The upcoming summit between US President Donald Trump and Chinese President Xi Jinping offers an early test of the Trump Administration’s willingness to depart from the policies of global «unipolar» domination and pointless confrontation that have characterized the past three American presidencies.
The very fact that the summit is taking place this early in the Trump presidency is an encouraging sign.
The first thing to keep in mind is the American side’s lack of unity of purpose. Trump himself, and probably Secretary of State Rex Tillerson, can be expected to approach the summit in a businesslike «let’s make a deal» fashion.
Their primary goal, far more important than anything else, can be expected to be redressing what they see as a massive imbalance in US-China trade.
But we also have to consider the influence of Trump’s national security team, which is dominated by military men who think all problems derive from insufficient American «leadership» and inadequate use or threat of force.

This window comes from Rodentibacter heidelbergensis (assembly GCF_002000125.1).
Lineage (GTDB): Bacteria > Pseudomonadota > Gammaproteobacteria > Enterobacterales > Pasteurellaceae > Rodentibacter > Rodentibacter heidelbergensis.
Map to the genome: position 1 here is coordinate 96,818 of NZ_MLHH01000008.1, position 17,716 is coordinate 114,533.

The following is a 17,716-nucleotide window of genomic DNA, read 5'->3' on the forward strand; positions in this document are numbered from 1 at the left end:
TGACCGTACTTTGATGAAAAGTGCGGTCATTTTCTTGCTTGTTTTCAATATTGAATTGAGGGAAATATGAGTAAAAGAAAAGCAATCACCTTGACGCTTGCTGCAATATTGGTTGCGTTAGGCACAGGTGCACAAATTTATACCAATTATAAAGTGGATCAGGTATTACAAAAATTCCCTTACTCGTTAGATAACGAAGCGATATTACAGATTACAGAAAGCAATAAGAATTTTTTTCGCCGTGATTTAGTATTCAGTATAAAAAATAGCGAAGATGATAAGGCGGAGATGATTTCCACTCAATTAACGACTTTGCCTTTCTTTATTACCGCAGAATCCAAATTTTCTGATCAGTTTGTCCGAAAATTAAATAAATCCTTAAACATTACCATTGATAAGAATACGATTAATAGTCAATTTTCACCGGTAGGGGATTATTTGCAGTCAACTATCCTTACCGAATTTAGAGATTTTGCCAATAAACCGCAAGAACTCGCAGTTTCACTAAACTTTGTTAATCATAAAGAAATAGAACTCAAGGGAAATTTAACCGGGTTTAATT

While they are more circumspect in relation to China than they would be about, for example, how to approach ISIS or Iran, their default position is defined by military responses: air and naval challenges to China’s claims in the South China Sea, deploying the THAAD system in South Korea (ROK), threatening a military response to North Korean (DPRK) missile tests.
Finally, we still have the baneful influence of the US permanent («Deep State») bureaucracy and Barack Obama holdovers, for whom American global dominance and attempts to dictate other countries’ internal affairs and external policies are an article of faith. (We can probably thank this group for ramming through Montenegro’s NATO accession this week, after months of heroic resistance by Senator Rand Paul.)
Knowing these divisions, the Chinese will certainly approach the Americans with wariness. Beijing’s task will be how to assess the relative weight of Trump’s economic and trade imperatives – which China will be loath to rebalance in the Americans’ favor but may have little choice – versus the PRC’s vital national security interests.